by Brad Moon | March 27, 2014 11:24 am
Every year, MIT Technology Review puts out a list of the “50 Smartest Companies” in the technology industry that recognizes innovation. The 2014 edition of the list includes some big players you’d expect to see, such as Google (GOOG) and Amazon (AMZN) and some up-and-comers like LED lighting pioneer Cree (CREE).
It also includes a company you’ve likely never heard of that could shake up the computing industry by pumping out unthinkably cheap tablets.
Canadian firm Datawind earned a spot on such a prestigious list by closing in on the seemingly impossible goal of a $20 tablet.
Datawind first hit the news in 2010 with the Aakash, designed to be the leader in a wave of cheap tablets that would be made available to schools in India.
The second generation of that device, the Aakash 2, is being offered for sale in the U.S. as the UbiSlate 7Ci. With a $37.99 price tag, it sets the bar pretty high (well, and low) for cheap tablets.
Even Amazon — infamous for its willingness to forgo profit on hardware in hope of selling digital products and services later — counts a circa 2011, refurbished Kindle Fire at $79 as the most affordable among its selection of cheap tablets.
So if Datawind is charing $38 for a new tablet, and expecting to make a profit while doing so, it must be cutting corners ferociously.
A $20 tablet? C’mon. That’s almost unimaginable. And certainly laughable compared to, say, a $399 iPad Mini with Retina Display.
And that’s true. While it’s not as terrible as you might think (the UbiSlate 7Ci runs Android Ice Cream Sandwich, has a 7-inch, 800 x 480 touchscreen display, Wi-Fi, MicroSD card memory expansion and can access Google Play), its performance, display quality and battery life quickly reveal it’s the cheapest of cheap tablets, not a flagship device.
However, in a review of the Datawind tablet, PCMag noted the UbiSlate 7Ci had no problem playing video — including streaming titles from Netflix (NFLX) — casual games were playable, basic web browsing is passable and it’s equipped for online video chatting.
To understand the potential threat cheap tablets like this pose to the current tablet market, look back to fall 2011. Apple’s iPad (starting at $499) still dominated the tablet market with a near 70% share. Frustrated competitors took a new approach, guessing there was huge untapped demand for cheaper tablets, even if they weren’t quite as polished as the iPad. They went smaller, adopted Android, and instead of trying to compete head-on with the full-sized iPad, attacked that demand for cheaper tablets.
The result of devices like the Kindle Fire, Barnes & Noble (BKS) Nook Color and later Google’s Nexus 7 was a rapid erosion of Apple’s tablet market share. By Q4 2012, iPad’s share had dropped to under 44%. In the most recent data — despite Apple’s effort to fight back with cheap tablets of its own (previous generation iPads and the iPad Mini line) — its share of the market has dropped to just more than one-third.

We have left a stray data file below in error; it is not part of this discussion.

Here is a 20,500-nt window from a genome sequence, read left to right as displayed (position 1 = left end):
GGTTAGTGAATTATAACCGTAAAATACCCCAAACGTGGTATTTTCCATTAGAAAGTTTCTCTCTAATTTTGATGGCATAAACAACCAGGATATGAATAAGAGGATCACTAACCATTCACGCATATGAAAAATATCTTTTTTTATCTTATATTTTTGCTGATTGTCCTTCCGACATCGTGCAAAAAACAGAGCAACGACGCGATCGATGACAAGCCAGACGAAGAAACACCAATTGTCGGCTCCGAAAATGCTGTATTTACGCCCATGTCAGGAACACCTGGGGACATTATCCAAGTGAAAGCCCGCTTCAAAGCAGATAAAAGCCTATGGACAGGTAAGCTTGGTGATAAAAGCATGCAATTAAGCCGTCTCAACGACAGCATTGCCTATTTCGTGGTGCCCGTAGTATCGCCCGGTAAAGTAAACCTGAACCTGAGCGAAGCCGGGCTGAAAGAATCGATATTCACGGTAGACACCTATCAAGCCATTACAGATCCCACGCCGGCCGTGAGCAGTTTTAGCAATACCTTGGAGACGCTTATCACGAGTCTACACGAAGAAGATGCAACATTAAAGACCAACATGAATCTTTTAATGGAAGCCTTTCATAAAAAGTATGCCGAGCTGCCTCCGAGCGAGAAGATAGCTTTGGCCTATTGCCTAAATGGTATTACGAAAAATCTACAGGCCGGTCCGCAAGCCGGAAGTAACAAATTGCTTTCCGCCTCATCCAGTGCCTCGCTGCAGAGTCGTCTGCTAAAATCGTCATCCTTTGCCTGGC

This market disruption didn’t happen because of a demand for small tablets or Android tablets so much as a simple demand for cheap tablets.
In a world where even a $79 refurbished Kindle Fire is expensive (remember, the tablet market is global, and most countries do not enjoy U.S. income levels), a $38 tablet that will get you online and do pretty much anything you need while running a relatively current operating system suddenly makes tablet ownership a reality for a lot more people.
Datawind’s stated goal is to “empower the next 3 billion people with computing and Internet access,” and the company is confident it can drive the price of its entry-level product low enough that it can offer a $20 tablet within two years.
That’s the kind of equation that could shake up the global tablet market the way those relatively cheap tablets from Amazon and Google did when they hit the iPad.
Being on the MIT “50 Smartest Companies” list shows that technology industry researchers take Datawind and its cheap tablets seriously.
Sure, the UbiSlate 7Ci might pale in comparison to an iPad Mini or Nexus 7. But as of October, Apple had sold 170 million iPads all-time — and there are still billions of potential customers out there, including some in the U.S., who would never pay $499, $399 or even $79 for a tablet.
A $20 tablet could have billions of takers. And when those people have the means to upgrade to better hardware, Datawind is there with a series of improved models – -that are still cheap tablets in comparison to the market leaders.
As of this writing, Brad Moon did not hold a position in any of the aforementioned securities.
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